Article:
Lawmakers Looking To Change How Auto Insurance Works - WLNS TV 6 Lansing - Jackson | Your Local News Leader

Lawmakers Looking To Change How Auto Insurance Works

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(WLNS) - Michigan democrats say three things can help change auto insurance for the great lakes state- protection, affordability and transparency.

6 News Nick Perreault caught up with democrats who explain their plan for auto insurance reform.

These democrats say their plan will improve insurance policies for drivers across the state.

"These 13 bills will improve the insurance market in Michigan,” said State Representative Kate Segal (d), Battle Creek.

State Representative and democratic insurance vice chair Kate Segal says first these bills go after those companies who fail to act in good faith and not follow through with promised benefits.

"Consumers in those cases would be entitled to attorney fees and court costs if their suit is successful,” said State Representative Theresa Abed (d), Grand Ledge.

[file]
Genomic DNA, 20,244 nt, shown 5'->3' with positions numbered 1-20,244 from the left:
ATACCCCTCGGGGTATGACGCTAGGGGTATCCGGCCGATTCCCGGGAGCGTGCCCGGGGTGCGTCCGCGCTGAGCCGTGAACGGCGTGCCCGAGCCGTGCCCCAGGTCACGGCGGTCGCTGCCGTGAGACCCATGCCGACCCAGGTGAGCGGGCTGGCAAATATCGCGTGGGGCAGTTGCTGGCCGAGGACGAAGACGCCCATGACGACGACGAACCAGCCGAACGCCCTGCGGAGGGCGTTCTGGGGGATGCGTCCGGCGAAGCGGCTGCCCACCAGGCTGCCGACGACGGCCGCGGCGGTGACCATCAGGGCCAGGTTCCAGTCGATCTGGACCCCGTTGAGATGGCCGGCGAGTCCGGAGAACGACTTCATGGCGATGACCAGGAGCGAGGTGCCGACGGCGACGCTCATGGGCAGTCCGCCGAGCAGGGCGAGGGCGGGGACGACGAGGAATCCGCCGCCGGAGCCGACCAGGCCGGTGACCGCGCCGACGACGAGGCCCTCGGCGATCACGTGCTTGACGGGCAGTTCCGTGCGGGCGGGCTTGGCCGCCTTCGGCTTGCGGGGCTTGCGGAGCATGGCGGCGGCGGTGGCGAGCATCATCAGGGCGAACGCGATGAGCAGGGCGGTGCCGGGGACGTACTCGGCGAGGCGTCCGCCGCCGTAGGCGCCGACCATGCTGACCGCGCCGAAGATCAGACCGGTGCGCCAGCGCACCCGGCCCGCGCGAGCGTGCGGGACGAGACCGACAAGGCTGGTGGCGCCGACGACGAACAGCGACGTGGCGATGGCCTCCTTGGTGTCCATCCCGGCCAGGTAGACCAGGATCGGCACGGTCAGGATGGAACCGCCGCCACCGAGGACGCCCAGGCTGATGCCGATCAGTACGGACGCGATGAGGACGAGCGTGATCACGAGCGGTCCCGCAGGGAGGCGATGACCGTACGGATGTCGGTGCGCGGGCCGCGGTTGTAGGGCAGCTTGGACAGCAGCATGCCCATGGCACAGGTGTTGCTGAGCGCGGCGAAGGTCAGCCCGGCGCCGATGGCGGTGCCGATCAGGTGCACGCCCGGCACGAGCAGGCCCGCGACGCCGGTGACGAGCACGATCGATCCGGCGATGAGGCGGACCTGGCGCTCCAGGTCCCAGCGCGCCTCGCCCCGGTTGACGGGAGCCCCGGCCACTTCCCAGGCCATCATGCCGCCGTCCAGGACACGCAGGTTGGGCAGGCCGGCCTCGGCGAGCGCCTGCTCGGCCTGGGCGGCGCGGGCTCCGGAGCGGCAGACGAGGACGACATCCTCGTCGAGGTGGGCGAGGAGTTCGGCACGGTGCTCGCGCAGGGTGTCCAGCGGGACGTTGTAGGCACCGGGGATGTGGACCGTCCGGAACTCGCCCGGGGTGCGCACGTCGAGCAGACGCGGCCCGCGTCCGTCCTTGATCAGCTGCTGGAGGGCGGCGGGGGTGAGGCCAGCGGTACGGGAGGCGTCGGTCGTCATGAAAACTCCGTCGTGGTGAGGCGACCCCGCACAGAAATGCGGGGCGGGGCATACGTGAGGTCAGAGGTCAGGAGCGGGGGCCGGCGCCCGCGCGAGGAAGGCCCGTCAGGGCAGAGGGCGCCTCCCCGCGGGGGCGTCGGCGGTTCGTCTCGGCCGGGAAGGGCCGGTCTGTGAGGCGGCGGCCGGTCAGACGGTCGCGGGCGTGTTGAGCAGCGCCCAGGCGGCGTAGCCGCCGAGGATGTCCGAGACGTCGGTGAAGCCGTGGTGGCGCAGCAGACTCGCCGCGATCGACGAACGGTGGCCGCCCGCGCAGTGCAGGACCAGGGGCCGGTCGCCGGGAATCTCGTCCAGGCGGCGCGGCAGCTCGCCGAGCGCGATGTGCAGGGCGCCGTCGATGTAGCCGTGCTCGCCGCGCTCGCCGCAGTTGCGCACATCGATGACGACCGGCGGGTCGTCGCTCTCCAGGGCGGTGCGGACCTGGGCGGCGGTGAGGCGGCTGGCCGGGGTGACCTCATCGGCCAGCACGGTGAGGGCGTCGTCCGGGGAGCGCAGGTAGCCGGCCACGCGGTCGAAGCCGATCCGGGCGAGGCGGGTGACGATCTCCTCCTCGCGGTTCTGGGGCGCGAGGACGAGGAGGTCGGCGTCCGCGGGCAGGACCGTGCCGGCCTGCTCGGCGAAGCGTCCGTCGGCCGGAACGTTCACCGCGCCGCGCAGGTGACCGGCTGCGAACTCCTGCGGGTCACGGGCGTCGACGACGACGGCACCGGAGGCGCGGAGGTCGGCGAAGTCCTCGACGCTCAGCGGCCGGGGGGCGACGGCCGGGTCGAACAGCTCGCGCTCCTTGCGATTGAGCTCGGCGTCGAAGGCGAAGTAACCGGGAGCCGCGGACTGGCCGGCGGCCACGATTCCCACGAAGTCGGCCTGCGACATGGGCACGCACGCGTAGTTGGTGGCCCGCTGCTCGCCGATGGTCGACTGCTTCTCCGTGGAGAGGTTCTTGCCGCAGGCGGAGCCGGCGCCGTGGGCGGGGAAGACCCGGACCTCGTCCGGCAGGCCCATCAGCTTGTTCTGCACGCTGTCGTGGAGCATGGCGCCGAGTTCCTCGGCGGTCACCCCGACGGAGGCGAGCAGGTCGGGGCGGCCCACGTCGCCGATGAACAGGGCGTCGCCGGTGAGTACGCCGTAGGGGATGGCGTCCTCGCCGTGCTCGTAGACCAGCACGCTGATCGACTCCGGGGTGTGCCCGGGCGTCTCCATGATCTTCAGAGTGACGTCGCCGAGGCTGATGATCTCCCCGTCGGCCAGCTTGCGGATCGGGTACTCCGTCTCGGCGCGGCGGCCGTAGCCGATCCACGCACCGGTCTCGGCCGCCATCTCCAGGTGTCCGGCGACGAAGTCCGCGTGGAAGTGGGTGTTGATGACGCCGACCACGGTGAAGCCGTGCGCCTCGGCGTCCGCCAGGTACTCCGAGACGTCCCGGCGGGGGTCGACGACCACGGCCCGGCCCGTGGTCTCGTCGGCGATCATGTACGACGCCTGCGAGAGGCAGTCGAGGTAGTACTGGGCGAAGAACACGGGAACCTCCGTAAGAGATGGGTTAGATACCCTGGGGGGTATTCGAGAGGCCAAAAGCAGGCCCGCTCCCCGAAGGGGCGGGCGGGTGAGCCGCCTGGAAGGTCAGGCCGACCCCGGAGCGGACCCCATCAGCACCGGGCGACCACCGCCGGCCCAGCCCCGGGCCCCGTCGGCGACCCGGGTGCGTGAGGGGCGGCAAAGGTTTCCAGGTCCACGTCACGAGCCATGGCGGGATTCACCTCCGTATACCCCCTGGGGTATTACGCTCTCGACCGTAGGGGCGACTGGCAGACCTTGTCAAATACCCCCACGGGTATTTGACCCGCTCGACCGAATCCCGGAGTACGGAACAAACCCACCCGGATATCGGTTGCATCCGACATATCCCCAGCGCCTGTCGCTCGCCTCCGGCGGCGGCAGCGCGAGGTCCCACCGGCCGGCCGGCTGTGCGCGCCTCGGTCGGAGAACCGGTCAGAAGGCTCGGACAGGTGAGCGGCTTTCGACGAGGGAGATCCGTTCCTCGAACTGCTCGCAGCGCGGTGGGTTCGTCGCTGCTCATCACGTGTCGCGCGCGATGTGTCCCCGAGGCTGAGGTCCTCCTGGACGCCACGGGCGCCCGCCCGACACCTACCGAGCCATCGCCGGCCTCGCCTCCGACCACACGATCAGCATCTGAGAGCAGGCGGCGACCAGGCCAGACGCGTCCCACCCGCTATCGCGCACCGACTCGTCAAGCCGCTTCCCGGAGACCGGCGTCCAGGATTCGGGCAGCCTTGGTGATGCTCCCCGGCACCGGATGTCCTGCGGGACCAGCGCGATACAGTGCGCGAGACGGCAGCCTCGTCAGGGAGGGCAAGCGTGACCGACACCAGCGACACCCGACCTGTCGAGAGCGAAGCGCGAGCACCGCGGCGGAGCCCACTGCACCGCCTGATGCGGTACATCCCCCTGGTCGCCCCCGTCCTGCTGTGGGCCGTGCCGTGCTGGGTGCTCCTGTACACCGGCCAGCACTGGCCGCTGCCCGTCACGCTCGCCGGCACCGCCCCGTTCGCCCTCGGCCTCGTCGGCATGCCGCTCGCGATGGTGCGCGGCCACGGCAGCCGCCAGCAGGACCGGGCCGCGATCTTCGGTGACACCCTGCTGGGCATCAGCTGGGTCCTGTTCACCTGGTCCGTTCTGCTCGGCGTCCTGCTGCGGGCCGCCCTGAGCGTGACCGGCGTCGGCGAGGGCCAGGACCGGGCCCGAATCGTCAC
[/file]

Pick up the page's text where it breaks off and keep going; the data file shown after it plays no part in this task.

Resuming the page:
And impose a fine of $1 million to those companies who continually violate the good faith provision.

The next step is regulating how a company comes up with a claim price.

"We will have a bill that would force insurers to justify insurance rates before they are allowed to impose them on customers,” said State Representative Scott Dianda (d), Calumet

And not base rates off credit history, education or occupation.

The package would also protect those employees who bring to light companies who commit bad practice.

"This goes in the opposite direction.”

But Pete Kuhnmuench, the Executive Director of Insurance Institute of Michigan says this package of bills tries to attack problems that simply don't exist.

"A lot of what we are seeing here is recycled old ideas that we've seen before that failed to pass the legislature even with a democratic governor,” said Kuhnmuench.

The Executive Director says these bills only promote more lawsuits, “which are only going to increase costs for everyone, because it costs money for insurers to fend lawsuits when we already have a process in order to address complaints.”

That’s a process that leaves Representative Segal with her own complaint. "Accidents are down and we are driving better as Michigan citizens.”

Auto rates should reflect that. A cost savings hasn't been identified under the plan, but State Representative Segal says in New York with similar legislation, drivers have seen double digit percent drops in annual premiums.

Meanwhile the Insurance Institute of Michigan says states like West Virginia have with similar plans had increased rates.
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